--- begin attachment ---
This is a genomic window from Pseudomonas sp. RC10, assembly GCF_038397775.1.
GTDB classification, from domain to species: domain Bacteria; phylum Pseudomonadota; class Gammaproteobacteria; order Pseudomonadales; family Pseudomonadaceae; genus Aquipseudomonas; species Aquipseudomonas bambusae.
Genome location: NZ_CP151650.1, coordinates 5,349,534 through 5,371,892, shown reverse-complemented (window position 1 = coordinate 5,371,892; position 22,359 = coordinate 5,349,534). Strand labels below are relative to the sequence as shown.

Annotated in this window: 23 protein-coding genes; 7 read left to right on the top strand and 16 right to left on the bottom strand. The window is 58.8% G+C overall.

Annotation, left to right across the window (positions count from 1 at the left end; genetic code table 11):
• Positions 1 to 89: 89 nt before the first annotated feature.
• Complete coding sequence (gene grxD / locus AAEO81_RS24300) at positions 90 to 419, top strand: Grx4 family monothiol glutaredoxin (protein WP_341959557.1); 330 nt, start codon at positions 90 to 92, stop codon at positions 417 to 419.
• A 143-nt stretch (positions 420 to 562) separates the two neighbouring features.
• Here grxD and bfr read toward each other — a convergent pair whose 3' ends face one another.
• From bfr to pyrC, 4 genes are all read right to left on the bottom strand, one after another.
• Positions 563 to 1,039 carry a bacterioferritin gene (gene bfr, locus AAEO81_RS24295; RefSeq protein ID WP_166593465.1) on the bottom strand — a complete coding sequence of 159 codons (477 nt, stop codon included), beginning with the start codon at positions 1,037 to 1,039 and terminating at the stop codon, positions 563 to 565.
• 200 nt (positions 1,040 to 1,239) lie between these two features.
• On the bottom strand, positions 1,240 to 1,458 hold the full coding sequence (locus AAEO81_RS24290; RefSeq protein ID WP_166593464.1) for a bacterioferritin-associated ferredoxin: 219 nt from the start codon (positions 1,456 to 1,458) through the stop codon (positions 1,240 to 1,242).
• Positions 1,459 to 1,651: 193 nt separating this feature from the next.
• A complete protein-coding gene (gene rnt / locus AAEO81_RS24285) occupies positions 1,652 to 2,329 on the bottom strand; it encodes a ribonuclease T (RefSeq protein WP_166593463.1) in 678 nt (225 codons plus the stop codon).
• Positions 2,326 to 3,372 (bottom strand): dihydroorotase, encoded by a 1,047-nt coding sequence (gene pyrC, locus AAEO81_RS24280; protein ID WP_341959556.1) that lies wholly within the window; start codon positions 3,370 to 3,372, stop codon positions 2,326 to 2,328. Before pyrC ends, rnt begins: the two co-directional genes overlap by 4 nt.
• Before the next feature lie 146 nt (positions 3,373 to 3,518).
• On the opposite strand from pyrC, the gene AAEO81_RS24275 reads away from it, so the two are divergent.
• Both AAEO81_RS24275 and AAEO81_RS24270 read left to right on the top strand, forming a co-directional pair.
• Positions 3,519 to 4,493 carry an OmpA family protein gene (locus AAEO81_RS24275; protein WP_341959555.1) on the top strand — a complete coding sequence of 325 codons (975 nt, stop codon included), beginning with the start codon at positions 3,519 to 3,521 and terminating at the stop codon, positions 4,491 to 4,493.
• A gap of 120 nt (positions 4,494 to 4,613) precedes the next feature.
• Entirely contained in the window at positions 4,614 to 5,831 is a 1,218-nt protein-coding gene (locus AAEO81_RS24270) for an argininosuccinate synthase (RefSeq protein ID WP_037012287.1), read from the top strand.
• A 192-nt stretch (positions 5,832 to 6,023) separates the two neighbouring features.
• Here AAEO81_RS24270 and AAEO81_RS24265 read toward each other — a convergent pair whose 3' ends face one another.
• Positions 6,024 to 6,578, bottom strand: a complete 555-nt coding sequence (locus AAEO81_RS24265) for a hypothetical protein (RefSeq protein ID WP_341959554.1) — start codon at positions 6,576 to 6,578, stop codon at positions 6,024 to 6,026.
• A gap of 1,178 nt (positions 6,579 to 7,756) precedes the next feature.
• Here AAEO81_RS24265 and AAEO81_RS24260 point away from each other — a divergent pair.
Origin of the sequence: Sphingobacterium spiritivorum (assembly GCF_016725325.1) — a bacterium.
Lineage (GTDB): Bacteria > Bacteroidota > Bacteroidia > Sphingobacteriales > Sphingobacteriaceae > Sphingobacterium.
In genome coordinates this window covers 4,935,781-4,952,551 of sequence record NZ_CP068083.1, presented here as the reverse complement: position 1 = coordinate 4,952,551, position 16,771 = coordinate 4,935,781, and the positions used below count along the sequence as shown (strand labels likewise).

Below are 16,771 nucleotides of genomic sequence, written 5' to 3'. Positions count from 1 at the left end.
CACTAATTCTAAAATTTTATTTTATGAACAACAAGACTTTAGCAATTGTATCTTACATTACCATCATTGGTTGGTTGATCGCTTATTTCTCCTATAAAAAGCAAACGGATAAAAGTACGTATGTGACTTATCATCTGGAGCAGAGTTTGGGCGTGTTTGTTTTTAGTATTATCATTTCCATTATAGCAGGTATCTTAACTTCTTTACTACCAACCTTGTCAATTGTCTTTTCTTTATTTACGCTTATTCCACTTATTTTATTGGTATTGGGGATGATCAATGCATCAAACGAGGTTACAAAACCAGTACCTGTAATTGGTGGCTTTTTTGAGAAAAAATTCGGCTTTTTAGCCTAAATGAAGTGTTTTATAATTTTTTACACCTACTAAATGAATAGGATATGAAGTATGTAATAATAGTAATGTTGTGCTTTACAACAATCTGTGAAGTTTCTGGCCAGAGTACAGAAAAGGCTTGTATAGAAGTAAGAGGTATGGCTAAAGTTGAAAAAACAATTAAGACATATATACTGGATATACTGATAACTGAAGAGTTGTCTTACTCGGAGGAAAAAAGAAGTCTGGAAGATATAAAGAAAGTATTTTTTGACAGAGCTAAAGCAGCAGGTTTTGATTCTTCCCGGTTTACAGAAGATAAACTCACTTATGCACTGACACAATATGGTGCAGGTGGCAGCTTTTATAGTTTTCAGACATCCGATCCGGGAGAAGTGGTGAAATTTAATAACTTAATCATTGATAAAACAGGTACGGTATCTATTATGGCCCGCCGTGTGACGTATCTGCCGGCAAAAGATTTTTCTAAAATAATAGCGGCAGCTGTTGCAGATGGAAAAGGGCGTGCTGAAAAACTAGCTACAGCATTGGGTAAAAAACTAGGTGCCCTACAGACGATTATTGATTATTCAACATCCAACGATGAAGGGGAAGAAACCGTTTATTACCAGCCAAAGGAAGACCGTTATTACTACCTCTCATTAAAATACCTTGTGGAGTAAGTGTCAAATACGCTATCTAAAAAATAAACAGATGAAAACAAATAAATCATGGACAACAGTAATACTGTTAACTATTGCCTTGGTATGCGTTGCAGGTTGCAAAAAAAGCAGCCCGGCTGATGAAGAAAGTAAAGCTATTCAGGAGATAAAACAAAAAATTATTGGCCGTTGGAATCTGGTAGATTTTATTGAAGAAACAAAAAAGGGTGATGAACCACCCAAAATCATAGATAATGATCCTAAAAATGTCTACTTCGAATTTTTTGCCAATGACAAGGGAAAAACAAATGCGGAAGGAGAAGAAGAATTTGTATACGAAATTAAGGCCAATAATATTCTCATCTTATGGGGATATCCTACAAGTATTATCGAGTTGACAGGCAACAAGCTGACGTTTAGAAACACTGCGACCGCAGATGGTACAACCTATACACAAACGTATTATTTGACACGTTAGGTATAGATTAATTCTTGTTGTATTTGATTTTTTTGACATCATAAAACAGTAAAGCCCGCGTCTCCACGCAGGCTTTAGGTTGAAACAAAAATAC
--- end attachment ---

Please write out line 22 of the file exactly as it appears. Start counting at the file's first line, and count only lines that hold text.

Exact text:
• Entirely contained in the window at positions 4,614 to 5,831 is a 1,218-nt protein-coding gene (locus AAEO81_RS24270) for an argininosuccinate synthase (RefSeq protein ID WP_037012287.1), read from the top strand.